Hurricane season is often associated with tropical regions, but Atlantic Canada is no stranger to these extreme weather events that in the past have left thousands without power, caused millions in damages and even claimed lives.
Hurricane Fiona is the next storm that has the potential to be a landmark event in Canada, according to Environment Canada meteorologist Jim Prime.
“One thing we usually say in the Canadian Hurricane Centre is it only takes one storm to really have a bad season and here we are: the first major hurricane of the season and it’s going to be coming to Atlantic Canada,” Prime told CTVNews.ca in an interview on Thursday.
Prime said every storm recorded throughout history is different and can impact regions that haven’t been affected before, which is why it’s important for residents to stay alert and prepared.
Here is a look at some previous major hurricanes that have made landfall in Canada and their impact.
NEWFOUNDLAND HURRICANE – 1775
Known as Canada’s deadliest hurricane to this day, the hurricane of 1775 left more than 4,000 people dead as it swept over the then-British colony of Newfoundland on Sept. 9, 247 years ago.
The Category 4 hurricane claimed the lives of mostly sailors at sea, sinking several fishing boats and two British naval vessels, according to the National Oceanic Atmospheric Administration (NOAA). There were also reports of the rise in water levels reaching land between 6.5 and 10 metres high.
GALVESTON HURRICANE – 1900
Parts of eastern Canada faced the destruction of the Galveston Hurricane that began its track from Cuba as a tropical storm and became a Category 4 hurricane by the time it made landfall in Galveston, Texas. On Sept. 11, 1900 it became an extratropical cyclone as it made its way through the Great Lakes and southeastern Canada where an estimated 52 to 232 lives were lost, according to Environment Canada.
In the epicentre, it is reported the tides reached up to 4.5 metres and more than 8,000 people were killed in the U.S., marking the deadliest weather disaster in U.S. history.
HURRICANE HAZEL – 1954
One of the oldest hurricanes still remembered today is Hurricane Hazel, which struck Southern Ontario on Oct. 5, 1954. The impact of Hazel was strongly felt as winds of up to 110 km/h and 85 mm of rain washed out homes, streets, and bridges.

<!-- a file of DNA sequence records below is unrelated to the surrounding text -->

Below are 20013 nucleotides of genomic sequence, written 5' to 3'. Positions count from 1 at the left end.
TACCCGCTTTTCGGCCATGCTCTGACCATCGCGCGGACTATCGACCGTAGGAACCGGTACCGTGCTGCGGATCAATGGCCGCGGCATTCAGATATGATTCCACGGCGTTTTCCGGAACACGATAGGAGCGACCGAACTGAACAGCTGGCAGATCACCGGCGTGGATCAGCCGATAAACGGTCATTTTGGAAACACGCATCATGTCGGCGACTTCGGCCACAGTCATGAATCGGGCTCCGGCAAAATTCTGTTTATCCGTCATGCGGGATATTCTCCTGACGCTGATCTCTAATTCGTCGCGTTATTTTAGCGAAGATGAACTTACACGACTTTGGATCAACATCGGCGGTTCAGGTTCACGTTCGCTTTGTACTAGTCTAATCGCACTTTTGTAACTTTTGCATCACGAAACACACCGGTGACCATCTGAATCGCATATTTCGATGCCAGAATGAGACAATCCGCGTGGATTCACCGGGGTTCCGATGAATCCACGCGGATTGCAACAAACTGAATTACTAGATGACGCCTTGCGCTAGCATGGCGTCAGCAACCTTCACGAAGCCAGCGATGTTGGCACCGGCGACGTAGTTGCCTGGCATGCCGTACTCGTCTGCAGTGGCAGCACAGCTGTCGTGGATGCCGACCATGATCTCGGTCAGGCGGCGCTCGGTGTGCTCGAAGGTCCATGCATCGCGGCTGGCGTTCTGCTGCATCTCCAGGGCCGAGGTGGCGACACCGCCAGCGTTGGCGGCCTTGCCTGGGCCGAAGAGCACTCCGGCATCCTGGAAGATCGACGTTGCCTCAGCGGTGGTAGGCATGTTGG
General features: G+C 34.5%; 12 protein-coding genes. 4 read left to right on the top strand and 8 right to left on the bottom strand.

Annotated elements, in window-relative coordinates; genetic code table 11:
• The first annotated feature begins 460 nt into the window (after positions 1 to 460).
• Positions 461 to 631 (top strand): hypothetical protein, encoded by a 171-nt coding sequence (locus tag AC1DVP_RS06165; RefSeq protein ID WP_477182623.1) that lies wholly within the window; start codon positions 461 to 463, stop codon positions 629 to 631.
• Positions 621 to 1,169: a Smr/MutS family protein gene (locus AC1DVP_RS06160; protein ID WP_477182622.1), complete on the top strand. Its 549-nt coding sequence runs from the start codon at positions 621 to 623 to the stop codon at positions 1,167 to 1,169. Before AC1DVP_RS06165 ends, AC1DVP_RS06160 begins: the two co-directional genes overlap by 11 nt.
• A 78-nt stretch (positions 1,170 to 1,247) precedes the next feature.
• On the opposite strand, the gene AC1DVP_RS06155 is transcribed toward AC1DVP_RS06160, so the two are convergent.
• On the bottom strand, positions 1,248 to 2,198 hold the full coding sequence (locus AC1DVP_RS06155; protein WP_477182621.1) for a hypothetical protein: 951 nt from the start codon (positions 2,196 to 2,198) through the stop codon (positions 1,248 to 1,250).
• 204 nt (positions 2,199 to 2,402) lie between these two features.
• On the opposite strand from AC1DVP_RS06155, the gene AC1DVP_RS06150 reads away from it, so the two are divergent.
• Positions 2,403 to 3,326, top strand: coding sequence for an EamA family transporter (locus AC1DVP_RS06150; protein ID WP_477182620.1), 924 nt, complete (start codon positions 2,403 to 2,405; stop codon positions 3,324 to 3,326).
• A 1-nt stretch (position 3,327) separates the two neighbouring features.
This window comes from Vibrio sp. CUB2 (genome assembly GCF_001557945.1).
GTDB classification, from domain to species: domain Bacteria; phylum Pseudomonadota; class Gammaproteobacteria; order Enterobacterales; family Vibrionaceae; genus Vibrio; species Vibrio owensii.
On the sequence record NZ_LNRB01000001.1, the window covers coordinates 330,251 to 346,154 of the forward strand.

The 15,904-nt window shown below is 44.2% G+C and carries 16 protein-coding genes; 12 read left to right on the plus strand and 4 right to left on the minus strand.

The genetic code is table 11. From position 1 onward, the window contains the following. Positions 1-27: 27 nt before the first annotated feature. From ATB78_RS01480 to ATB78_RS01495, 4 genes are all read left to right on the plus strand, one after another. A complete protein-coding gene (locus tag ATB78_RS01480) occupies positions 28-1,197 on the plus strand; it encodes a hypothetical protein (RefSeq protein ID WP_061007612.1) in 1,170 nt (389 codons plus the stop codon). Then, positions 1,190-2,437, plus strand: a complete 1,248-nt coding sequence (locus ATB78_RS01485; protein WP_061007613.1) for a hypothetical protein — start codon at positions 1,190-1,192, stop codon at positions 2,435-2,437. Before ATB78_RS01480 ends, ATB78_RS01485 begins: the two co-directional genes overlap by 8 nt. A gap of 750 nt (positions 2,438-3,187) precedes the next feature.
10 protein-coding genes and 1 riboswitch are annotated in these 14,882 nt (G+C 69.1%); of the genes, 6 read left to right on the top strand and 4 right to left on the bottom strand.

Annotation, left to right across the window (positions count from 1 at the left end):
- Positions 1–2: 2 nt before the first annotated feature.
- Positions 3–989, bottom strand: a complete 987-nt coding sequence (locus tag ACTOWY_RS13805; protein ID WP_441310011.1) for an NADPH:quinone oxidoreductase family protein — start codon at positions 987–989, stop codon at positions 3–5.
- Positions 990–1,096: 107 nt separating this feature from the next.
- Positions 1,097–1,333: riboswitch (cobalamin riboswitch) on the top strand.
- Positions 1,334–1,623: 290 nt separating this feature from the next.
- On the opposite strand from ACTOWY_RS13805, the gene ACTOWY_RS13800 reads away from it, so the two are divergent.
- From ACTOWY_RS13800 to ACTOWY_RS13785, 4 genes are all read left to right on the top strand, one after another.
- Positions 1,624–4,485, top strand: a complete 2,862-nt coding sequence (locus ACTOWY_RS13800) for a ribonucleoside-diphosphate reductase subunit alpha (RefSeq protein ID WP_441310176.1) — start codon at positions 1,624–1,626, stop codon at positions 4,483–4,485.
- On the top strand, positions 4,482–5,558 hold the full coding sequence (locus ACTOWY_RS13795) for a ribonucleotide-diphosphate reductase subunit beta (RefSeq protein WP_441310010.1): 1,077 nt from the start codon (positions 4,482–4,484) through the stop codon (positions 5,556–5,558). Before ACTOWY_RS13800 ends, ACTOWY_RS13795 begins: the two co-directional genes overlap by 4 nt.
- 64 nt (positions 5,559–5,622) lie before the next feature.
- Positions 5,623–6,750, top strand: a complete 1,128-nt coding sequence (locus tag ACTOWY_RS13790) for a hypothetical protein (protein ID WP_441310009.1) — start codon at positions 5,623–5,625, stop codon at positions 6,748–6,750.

The Category 4 hurricane made its way from the Caribbean, up to the middle of the Atlantic states before it became a Category 1 hurricane as it reached the Toronto region. Nonetheless its powerful impact at the time left 81 people dead, thousands homeless and reportedly caused an estimated $100 million in destruction.
HURRICANE JUAN – 2003
A major hurricane returned to the Maritimes in the form of Hurricane Juan on Sept. 29, 2003. The Category 2 storm made landfall in Nova Scotia before moving onto Prince Edward Island as a marginal hurricane, according to Environment Canada. The average wind speeds reached 158 km/h and 25-40 mm of rainfall was reported in the Halifax region.
Eight people were killed in Canada and an estimated 50-100 millions trees came down in Nova Scotia within two hours. Hundreds of people in both provinces lost power and in Nova Scotia residents were left in the dark for nearly two weeks.
HURRICANE IGOR – 2010
On Sept. 20, 2010, Hurricane Igor brushed past Bermuda before it was tracked to go offshore Canada’s Avalon Peninsula, where it unexpectedly continued to move further north reaching eastern Newfoundland.
The storm recorded winds reaching up to 140 km/h and at one point 172 km/h in Cape Pine in southeastern N.L. Several of the regions reported an average of 150 mm of rainfall leaving more than 150 communities flooded and 70,000 residents without power. There was also one reported death, a person who washed away in the floods.
HURRICANE DORIAN – 2019
One of the more recent weather disasters in Canada was Category 2 hurricane Dorian, which made landfall in Atlantic Canada on Sept. 7, 2019.
The storm wreaked havoc as a Category 5 hurricane in the Bahamas before it became a post-tropical cyclone when it reached the maritime provinces and even parts of Quebec, according to the NOAA. The wind speeds were estimated at 155 km/h and the Insurance Bureau of Canada reported over $105 million in insured damage, most of which was reported by the hardest-hit province of Nova Scotia.
Prime said Hurricane Fiona has a similar trajectory to Dorian, which “had really strong winds, heavy rainfall and impacted New Brunswick, Nova Scotia, P.E.I. and Newfoundland, which is what’s going to happen with this system as well.”